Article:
Huggins noted that Cincinnati's rivalry with the Tigers has diminished in recent years because of Conference USA's expansion. The two teams haven't played twice in the regular season since 1995.

While Conference USA hasn't been perfect -- who can forget the
Red, White and Blue Divisions -- and football-related expansion has watered down the hoops product, it has been a good basketball conference.

C-USA received six NCAA tournament bids a year ago (when the Big Ten got three) and has averaged 3.8 berths per season. This season, the
league likely will land four teams in the NCAA Tournament.

But what about in the future? That's difficult to gauge truly.

When the ACC raided the Big East and left with Miami, Virginia
Tech and, eventually, Boston College, there was little question the
landscape would change. The Big East responded by making moves, as did
other leagues. There would, undoubtedly, be a loser in all of this
reorganization, and no conference lost more quality members than C-USA.

Conference USA isn't going away -- you can read all about the new
league at www.conferenceusa2005.com -- but it won't be what it was.

Unless Houston makes a charge in the C-USA tournament or Memphis wins the tournament and the berth that goes with it, all of the league's berths will go to teams on their way out the door. Six of the
eight schools departing are in the top 100 in the RPI, while
UAB, Memphis and Houston are the only returning teams with winning
league records.

The replacements -- Marshall, Rice, SMU, Tulsa, Texas-El Paso and
Central Florida -- don't exactly represent the elite of college
basketball. UTEP is the only one of the group that has a chance to earn
an at-large bid into this season's NCAA Tournament. The six schools have
an average RPI of 147.

It's difficult to know exactly where the new C-USA will fit in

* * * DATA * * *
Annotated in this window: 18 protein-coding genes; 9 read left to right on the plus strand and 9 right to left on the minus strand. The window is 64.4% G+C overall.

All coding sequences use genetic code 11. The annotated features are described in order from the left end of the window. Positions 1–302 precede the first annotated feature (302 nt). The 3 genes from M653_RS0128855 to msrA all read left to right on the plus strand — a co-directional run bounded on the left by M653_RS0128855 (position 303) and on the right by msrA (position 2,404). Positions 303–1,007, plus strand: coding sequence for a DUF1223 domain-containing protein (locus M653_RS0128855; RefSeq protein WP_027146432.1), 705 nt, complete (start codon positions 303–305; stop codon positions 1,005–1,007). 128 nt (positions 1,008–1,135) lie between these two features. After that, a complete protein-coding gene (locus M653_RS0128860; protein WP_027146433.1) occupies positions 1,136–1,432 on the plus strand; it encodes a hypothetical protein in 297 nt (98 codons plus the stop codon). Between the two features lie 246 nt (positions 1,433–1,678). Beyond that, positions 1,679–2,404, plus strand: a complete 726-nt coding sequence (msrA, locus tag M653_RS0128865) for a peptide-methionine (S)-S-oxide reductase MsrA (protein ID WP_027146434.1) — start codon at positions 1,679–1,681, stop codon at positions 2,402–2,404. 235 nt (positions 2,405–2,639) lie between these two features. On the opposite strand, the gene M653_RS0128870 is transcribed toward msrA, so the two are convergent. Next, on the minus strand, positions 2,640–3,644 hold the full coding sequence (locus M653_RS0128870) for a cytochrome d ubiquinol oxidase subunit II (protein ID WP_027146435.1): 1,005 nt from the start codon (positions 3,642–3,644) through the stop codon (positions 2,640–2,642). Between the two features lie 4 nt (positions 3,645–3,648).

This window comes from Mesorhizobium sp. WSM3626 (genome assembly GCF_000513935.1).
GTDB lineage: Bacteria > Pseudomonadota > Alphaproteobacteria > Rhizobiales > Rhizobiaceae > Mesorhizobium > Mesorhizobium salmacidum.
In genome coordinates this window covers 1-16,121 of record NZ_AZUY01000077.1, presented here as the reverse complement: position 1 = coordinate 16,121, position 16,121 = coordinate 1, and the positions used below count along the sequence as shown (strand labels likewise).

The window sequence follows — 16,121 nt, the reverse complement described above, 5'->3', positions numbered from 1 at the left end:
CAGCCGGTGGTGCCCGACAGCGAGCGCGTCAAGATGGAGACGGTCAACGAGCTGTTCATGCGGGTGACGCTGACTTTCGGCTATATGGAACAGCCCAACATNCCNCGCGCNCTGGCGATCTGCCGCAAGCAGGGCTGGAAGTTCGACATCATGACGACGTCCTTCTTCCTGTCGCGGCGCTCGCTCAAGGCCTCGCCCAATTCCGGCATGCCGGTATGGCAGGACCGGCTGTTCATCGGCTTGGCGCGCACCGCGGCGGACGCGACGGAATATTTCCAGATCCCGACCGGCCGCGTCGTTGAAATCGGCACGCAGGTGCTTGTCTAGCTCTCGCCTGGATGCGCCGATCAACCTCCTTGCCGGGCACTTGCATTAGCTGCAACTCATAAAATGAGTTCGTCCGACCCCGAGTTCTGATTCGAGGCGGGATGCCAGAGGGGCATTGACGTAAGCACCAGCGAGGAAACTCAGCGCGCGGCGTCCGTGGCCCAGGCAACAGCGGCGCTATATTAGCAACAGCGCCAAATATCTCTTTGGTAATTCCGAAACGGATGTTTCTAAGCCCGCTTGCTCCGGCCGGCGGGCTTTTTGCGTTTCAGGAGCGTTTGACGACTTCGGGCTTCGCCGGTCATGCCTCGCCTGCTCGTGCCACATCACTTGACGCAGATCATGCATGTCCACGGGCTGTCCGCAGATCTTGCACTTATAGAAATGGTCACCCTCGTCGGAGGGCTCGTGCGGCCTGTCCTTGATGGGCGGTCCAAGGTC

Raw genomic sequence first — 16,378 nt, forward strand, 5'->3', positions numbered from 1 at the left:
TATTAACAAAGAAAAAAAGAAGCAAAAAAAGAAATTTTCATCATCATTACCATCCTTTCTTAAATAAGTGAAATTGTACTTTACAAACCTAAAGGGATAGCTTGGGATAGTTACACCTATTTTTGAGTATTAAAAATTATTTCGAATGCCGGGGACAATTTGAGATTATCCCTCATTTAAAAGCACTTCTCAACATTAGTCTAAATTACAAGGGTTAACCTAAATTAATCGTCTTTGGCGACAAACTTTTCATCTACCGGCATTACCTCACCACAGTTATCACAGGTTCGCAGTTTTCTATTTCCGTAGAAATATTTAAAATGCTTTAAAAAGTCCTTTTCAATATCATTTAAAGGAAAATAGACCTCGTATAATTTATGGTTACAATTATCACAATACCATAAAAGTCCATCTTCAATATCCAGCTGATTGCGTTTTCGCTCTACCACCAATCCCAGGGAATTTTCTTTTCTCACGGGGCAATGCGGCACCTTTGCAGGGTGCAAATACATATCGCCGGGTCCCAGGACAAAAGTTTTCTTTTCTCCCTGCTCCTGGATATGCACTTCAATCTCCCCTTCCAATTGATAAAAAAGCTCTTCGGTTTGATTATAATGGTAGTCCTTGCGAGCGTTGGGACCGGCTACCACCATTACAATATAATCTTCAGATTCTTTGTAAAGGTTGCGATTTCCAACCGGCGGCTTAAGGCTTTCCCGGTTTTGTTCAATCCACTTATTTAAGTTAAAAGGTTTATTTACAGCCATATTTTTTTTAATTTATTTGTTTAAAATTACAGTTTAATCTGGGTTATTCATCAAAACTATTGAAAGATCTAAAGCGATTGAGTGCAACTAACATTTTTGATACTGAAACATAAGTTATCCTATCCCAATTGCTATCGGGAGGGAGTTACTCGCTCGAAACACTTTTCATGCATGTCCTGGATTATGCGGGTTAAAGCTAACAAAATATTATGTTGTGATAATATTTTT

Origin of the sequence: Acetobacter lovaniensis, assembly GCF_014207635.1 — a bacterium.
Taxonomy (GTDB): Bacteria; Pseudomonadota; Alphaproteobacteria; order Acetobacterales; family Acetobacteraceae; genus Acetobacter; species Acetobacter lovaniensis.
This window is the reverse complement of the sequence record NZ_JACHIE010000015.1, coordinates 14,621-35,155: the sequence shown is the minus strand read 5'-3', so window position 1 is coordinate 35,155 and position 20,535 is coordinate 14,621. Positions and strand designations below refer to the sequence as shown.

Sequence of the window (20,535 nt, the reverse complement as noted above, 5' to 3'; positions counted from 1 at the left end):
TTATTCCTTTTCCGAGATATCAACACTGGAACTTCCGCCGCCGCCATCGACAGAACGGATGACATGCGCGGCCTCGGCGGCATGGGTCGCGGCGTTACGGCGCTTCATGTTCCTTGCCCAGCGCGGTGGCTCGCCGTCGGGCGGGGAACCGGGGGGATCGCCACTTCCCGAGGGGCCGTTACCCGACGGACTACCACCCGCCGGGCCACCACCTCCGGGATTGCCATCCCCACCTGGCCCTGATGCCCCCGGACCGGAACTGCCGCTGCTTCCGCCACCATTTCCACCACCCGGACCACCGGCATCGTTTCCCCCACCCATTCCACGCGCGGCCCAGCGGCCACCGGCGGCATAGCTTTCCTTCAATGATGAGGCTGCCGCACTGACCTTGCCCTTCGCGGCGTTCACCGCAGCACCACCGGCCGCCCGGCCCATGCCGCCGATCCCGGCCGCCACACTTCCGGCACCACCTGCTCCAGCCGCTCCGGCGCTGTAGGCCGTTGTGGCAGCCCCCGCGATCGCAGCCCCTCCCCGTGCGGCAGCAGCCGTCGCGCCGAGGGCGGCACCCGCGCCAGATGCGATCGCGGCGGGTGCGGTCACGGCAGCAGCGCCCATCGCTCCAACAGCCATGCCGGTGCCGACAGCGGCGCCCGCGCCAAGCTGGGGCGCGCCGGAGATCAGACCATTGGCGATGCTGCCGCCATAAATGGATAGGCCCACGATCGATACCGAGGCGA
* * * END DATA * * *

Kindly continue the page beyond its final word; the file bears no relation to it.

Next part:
the college basketball landscape. In most years, it probably will be a
multiple-bid league, but it might not be much better than the WAC or
Missouri Valley.

Still, the schools remaining are trying to put on a happy face.
After all, the words "New look, same commitment to excellence" are
prominently displayed on the new Web site.

"There was a lot of good in this league," Memphis coach John
Calipari said. "But I don't blame the others.

"I worry about getting multiple teams in the NCAA Tournament."

The remaining league members do say there are some advantages of
the new C-USA. Every member is both a football and basketball school,
something that hasn't been the case thus far, creating times when the football-playing schools wanted one thing and the non-football schools wanted something else.

In addition, the new league will be much more compact
geographically. Instead of stretching from Milwaukee to Houston, the new
league will be Southern in nature. Four of the schools are in Texas, and
nine of the schools are within 650 miles of the league headquarters in
Dallas.

It won't, however, be what it was.

Jeff Shelman of the Minneapolis Star Tribune (www.startribune.com) is a regular contributor to ESPN.com.